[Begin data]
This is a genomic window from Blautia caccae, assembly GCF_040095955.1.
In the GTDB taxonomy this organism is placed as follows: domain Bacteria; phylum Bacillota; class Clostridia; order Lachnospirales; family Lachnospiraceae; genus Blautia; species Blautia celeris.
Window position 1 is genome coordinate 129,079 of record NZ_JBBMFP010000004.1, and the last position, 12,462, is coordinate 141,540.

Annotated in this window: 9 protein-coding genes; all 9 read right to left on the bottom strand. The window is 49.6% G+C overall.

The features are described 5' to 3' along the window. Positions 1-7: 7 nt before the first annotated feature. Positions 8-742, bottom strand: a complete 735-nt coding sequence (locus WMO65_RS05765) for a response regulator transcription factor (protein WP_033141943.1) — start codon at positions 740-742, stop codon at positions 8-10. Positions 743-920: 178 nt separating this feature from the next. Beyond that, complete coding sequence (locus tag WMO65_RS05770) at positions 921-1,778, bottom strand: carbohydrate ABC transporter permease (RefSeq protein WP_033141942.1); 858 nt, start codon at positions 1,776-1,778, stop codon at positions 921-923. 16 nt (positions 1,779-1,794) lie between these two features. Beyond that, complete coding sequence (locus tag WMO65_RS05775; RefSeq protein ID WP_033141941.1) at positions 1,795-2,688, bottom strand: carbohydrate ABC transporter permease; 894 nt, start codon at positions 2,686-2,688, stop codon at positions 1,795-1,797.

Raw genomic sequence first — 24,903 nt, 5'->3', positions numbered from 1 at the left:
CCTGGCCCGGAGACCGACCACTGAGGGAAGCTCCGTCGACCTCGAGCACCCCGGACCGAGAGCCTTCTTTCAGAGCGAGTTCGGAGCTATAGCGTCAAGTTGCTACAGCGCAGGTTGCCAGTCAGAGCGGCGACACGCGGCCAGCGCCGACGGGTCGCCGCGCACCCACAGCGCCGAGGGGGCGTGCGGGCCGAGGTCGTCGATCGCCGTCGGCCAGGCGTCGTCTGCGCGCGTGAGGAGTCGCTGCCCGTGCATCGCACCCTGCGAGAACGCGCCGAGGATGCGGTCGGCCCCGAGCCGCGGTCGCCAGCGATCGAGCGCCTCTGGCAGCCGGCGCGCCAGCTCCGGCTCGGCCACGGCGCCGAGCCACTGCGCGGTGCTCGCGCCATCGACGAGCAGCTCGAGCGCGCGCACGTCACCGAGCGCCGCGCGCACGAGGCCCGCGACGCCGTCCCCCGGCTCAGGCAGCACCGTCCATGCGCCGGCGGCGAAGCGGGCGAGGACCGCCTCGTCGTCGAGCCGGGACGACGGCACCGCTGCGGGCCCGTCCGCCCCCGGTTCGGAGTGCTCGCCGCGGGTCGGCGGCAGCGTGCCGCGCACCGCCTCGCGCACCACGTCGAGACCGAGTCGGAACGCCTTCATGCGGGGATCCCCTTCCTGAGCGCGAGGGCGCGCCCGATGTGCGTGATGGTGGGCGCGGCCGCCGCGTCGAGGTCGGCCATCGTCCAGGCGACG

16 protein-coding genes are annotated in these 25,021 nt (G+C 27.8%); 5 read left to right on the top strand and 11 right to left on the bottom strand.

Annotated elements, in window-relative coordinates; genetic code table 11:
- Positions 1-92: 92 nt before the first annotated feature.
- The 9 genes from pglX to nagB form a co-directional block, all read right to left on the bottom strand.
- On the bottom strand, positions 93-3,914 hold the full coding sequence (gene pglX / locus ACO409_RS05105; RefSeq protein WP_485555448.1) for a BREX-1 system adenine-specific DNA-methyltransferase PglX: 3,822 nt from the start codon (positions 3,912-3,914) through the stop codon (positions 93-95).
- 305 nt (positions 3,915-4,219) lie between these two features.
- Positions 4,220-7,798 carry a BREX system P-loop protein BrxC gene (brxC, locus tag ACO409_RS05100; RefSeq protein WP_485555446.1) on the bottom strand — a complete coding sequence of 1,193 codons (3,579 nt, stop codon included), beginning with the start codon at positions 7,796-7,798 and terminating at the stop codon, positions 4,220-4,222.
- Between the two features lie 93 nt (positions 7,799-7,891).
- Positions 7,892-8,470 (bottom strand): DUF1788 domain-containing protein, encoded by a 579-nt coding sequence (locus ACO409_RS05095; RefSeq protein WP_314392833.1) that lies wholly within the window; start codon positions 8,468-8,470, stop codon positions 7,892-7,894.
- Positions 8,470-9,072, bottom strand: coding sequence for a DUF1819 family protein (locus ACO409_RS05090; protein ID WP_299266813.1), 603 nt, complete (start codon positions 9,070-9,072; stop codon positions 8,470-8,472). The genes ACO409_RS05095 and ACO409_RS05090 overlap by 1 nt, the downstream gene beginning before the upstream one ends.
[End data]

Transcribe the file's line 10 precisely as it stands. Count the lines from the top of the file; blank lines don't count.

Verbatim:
- Positions 1-92: 92 nt before the first annotated feature.